HackTheBox – Hunting Write-up

Hi everyone!

Today’s post is on Hunting, an easy Pwn challenge on HackTheBox. It was created on 27th September 2020. This challenge is on creating an Egg Hunter so read on if you are interested. Let’s get started!

Fig 1. Hunting Pwn challenge on HackTheBox

Files provided

There is only 1 file provided which is a 32-bit ELF file:

You may also download the IDA database of what I have reverse engineered for Hunting where I have made changes to the names of variables, functions, and added comments here.

Alternatively, you can download the whole folder which contains exploits, the hunting file, the IDA database, the assembly file, etc, from this folder here.

Tools required

  • 32-bits GNU/Linux system (Optional. Without it is harder to debug)
  • IDA (You can use other reverse engineering tools as well)
  • Pwntools
  • GDB
  • Nasm
  • LD

For Nasm and LD, it should already be available if you are using a 32-bit or 64-bit Kali. I am not sure about Parrot, BlackArch, etc. You can check on the OS you are using.

Outlook of the program

The program is really simple where there is an empty prompt. If you input content, it will crash and shows a segmentation fault error. The example below shows that I input string “abcd” and an error appears.

└─$ ./hunting
zsh: segmentation fault  ./hunting

If we do not input any content, the program will terminal in 3 seconds.

└─$ ./hunting


If we try to launch Hunting in GDB, run the program, input some random values, it will show the same crashed address.

└─$ gdb ./hunting
(gdb) r
Starting program: /home/soulx/Documents/CTF/HackTheBox/Pwn/Hunting/hunting

Program received signal SIGSEGV, Segmentation fault.
0x5655a1a0 in ?? ()
(gdb) r
The program being debugged has been started already.
Start it from the beginning? (y or n) y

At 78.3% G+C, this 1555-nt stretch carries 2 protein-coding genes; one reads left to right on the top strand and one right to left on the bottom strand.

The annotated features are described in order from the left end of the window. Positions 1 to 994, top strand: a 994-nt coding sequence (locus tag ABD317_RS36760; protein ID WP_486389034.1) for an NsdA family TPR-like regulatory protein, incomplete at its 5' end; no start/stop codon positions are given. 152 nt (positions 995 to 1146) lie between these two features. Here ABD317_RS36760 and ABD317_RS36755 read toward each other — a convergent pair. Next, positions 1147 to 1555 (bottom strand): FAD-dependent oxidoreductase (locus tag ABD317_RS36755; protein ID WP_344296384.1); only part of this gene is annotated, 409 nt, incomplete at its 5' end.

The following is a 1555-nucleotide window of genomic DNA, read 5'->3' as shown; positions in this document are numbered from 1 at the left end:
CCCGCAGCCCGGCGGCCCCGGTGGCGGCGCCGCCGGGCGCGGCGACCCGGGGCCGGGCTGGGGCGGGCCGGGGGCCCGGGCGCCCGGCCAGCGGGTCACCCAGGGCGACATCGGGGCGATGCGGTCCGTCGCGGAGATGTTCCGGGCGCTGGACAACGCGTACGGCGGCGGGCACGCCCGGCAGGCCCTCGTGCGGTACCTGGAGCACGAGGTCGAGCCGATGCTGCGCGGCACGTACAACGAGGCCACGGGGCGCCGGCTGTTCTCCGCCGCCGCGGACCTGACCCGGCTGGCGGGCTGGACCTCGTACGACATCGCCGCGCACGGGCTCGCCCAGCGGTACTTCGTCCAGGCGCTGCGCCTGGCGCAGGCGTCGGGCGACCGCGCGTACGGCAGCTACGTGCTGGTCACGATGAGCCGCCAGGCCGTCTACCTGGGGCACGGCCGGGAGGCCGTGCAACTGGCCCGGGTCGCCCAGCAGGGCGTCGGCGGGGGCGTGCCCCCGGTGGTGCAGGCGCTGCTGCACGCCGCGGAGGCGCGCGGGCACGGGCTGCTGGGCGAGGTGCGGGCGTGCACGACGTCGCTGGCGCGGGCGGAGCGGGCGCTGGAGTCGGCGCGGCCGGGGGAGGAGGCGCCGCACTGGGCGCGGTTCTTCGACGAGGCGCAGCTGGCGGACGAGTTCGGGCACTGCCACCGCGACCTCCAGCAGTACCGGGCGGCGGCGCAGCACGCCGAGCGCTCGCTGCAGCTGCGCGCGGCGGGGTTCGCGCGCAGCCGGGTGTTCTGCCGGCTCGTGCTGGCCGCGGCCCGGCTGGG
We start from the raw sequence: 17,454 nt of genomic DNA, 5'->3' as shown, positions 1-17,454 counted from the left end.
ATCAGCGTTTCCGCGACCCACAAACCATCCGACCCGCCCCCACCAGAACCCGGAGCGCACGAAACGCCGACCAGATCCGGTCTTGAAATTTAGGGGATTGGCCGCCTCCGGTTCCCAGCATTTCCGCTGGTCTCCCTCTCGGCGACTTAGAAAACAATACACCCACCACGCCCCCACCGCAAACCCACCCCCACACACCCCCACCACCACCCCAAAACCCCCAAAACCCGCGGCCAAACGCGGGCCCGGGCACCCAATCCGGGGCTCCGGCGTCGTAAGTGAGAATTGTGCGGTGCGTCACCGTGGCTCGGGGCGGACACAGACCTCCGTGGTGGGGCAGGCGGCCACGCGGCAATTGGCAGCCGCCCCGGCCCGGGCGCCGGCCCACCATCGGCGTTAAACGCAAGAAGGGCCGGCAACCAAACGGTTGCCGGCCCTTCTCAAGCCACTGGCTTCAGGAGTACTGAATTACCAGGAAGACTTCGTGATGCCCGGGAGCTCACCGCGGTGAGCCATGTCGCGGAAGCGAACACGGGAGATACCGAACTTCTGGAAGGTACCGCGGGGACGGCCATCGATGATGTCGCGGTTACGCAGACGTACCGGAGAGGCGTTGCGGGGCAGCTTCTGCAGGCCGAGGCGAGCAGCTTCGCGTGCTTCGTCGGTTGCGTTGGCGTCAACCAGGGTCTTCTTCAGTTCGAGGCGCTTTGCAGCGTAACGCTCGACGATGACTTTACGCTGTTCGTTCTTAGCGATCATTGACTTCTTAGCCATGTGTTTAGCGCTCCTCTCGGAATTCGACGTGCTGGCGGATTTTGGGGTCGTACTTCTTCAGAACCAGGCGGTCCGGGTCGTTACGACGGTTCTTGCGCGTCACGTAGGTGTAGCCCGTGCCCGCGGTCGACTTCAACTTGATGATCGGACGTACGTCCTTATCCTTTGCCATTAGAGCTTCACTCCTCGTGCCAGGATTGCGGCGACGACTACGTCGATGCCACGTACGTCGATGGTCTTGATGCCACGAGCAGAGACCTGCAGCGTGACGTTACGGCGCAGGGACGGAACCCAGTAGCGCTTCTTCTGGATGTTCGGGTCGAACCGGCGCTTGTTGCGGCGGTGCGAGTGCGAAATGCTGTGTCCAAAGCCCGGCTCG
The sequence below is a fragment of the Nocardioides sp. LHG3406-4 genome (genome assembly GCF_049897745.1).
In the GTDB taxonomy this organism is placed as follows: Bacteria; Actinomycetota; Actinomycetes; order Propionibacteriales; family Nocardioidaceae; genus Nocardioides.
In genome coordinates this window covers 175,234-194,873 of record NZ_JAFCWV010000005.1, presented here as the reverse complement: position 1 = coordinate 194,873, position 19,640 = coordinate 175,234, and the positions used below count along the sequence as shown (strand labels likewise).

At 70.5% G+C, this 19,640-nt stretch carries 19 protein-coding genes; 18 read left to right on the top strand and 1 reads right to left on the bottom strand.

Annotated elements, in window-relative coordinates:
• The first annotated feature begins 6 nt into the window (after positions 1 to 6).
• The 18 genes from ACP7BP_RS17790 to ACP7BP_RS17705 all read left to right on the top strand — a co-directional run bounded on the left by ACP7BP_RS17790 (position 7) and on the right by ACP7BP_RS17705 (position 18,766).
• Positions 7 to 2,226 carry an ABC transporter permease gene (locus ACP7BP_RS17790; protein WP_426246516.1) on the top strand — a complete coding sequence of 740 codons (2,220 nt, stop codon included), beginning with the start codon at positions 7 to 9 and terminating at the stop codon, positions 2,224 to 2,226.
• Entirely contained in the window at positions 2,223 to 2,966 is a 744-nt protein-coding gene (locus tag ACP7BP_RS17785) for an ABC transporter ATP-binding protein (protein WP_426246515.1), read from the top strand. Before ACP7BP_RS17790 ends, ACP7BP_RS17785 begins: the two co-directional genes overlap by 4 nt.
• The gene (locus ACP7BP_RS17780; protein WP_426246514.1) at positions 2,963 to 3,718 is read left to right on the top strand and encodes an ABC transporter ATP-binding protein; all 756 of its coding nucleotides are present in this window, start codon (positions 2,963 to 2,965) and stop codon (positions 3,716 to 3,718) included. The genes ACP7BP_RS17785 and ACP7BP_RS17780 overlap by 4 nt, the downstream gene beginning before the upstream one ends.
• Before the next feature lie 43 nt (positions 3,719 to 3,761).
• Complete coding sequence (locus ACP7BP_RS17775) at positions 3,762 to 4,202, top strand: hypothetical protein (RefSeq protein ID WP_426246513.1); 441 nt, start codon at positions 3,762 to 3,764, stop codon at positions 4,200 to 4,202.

Starting program: /home/soulx/Documents/CTF/HackTheBox/Pwn/Hunting/hunting

Program received signal SIGSEGV, Segmentation fault.
0x5655a1a0 in ?? ()

Both shows that it crashes at address 0x5655a1a0. So it seems like our input will not affect it.

Reverse engineering

Checking strings in Hunting

If we look at the strings in the program (press key SHIFT+F12), we can see that the flag is stored in the program itself. The program we are seeing is a dummy flag while the program run on the server will have the real flag.

Fig 5a. Dummy flag found on the program

This dummy flag is being accessed in the main() where mmap() will be used to create the new location (red box in Fig 5b) before copying the flag using strcpy() to the new location while the original location’s flag will be emptied using memset() (blue box in Fig 5b).

In the 1st half of main(), we can also see signal(&exit()) and alarm(3) (green box in Fig 5b) which explains why the program exits after 3 seconds if we leave the program running.

Fig 5b. First half of main()

NOTE: main(), get_addr_range_to_use(), and many local variables in the functions are not given as no symbols were provided. I had to reverse engineer the program to figure things out before changing their names accordingly. If you open the IDA of the program from scratch, you will see random names being given according to the address location. Therefore, you have to change the names yourself or use the database of the IDA I provided.

If we analyze get_addr_range_to_use(), we will be able to see that the address returned via register EAX is generated from rand() and is has a specific range, 0x5FFFFFFF < addr <= 0xF7000000 (see Fig 5c).

Fig 5c. Second half of get_addr_range_to_use() where the address is generated

If we analyze the second half of main(), we will see that the program reads our input and executes our input as if our input is a shellcode.

Fig 5d. Get our input and calls it, treating our input as a shellcode

Since the flag is being relocated randomly and the program accepts our input as a shellcode, we can use the Egg Hunter’s technique.

Crafting the Egg Hunter shellcode

Egg Hunter is often used when there is not enough space to place a shellcode that requires lots of bytes. As such, Egg Hunter is a shellcode that will locate the remaining shellcode based on the TAG/EGG that will help to identify the start of the remaining shellcode. This remaining shellcode is usually placed somewhere else in the memory not choose by the memory. Therefore, the same concept applies that we need to hunt for the flag somewhere in the memory which we know the start of the flag is “HTB{“. This can be considered as the TAG/EGG.

References or resources

Currently, there are tools that help to generate Egg Hunter shellcode such as Pwntool’s shellcraft.egghunter(). However, the shellcode generated is too large for this challenge since we only have 60 bytes of space. To use it, stagers are required which is very troublesome. Moreover, I wouldn’t learn how to create an Egg Hunter on my own. If you are interested, I came across this write-up that uses Pwntool’s shellcraft.egghunter() by pwning.tech here.